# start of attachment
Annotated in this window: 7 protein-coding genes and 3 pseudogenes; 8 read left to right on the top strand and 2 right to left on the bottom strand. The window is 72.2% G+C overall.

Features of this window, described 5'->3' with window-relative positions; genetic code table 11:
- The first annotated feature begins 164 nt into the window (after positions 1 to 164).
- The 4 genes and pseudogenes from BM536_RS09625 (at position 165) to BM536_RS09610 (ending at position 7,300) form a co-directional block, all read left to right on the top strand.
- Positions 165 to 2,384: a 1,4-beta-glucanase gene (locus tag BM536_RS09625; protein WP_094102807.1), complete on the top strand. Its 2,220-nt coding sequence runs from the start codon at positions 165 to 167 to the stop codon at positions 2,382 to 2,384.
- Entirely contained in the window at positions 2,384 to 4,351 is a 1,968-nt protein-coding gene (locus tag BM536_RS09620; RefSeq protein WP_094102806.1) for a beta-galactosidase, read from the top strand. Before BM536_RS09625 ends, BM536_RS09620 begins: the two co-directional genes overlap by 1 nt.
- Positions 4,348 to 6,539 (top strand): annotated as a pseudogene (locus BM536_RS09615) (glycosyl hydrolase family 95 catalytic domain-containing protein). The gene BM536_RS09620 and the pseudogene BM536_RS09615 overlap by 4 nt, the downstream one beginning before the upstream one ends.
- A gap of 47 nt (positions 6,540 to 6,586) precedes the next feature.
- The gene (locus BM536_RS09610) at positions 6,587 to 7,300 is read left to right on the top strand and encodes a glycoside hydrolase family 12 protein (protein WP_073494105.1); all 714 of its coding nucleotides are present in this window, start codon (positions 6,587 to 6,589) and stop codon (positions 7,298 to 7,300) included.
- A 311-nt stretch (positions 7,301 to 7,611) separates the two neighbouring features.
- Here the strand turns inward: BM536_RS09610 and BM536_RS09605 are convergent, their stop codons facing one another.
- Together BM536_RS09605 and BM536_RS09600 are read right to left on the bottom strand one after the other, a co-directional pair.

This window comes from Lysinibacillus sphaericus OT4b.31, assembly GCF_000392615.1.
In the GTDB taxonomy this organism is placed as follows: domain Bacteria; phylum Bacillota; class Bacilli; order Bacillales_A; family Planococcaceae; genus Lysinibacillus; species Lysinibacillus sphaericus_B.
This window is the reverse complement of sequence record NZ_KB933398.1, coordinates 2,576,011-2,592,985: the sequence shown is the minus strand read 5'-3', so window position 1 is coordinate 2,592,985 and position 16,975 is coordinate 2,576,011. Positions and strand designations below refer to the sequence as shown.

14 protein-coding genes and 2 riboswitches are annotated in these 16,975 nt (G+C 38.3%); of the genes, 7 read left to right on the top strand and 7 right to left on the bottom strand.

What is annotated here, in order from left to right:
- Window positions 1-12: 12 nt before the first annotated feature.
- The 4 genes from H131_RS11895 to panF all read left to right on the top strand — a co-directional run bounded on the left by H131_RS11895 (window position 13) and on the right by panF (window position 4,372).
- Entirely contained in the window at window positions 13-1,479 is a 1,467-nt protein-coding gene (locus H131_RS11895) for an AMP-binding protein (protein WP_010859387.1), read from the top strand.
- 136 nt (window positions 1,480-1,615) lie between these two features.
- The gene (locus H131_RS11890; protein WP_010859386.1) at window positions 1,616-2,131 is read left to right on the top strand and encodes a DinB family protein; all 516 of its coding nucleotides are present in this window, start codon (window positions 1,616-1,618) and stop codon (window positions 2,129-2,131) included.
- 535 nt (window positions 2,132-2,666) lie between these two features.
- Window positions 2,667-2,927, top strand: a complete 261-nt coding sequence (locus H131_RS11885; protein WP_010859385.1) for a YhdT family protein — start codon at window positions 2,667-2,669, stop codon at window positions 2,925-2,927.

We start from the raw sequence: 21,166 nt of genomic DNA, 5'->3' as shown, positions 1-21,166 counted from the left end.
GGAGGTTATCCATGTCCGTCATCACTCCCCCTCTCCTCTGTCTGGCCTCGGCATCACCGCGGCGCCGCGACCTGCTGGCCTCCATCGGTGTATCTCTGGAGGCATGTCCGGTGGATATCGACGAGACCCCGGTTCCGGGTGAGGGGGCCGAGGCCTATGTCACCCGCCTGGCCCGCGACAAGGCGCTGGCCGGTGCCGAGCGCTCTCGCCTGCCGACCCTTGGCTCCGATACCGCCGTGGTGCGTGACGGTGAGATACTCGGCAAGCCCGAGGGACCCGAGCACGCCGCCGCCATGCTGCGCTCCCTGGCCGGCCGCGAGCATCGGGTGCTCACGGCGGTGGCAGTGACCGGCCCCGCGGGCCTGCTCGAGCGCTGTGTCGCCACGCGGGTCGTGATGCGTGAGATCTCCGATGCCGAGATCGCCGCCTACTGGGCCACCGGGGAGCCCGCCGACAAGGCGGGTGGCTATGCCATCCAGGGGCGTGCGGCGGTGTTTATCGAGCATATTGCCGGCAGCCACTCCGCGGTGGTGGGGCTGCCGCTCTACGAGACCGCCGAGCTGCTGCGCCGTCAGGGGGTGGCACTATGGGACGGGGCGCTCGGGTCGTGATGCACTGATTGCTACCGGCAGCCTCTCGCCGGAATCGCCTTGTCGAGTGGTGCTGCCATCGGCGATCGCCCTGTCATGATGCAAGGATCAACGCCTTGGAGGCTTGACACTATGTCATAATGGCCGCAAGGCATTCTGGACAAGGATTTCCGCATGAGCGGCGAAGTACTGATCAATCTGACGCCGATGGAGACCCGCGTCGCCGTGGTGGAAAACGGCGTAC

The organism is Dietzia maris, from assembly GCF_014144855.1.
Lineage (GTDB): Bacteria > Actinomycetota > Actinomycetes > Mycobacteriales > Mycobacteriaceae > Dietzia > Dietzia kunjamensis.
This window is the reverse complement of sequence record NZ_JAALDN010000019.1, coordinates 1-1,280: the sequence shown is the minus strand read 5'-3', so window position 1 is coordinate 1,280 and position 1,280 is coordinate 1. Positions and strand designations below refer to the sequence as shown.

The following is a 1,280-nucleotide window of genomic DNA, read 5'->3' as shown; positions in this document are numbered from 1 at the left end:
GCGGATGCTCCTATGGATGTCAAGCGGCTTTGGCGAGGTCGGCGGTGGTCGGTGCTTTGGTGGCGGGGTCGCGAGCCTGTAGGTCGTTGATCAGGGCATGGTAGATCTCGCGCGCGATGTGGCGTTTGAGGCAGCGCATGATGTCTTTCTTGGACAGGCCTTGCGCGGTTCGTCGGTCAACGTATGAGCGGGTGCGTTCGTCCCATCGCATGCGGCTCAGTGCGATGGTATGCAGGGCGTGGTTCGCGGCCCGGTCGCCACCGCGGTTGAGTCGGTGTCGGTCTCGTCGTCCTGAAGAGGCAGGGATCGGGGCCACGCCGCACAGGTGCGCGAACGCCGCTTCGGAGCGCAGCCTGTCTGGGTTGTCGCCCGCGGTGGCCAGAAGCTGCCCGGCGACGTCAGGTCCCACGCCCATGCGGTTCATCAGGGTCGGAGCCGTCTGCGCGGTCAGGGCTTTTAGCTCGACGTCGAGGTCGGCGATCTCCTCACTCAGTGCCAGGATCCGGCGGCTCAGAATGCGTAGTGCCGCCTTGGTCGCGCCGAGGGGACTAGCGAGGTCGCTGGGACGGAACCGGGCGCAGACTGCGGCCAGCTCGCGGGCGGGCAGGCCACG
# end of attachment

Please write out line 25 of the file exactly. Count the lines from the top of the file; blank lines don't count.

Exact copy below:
We start from the raw sequence: 21,166 nt of genomic DNA, 5'->3' as shown, positions 1-21,166 counted from the left end.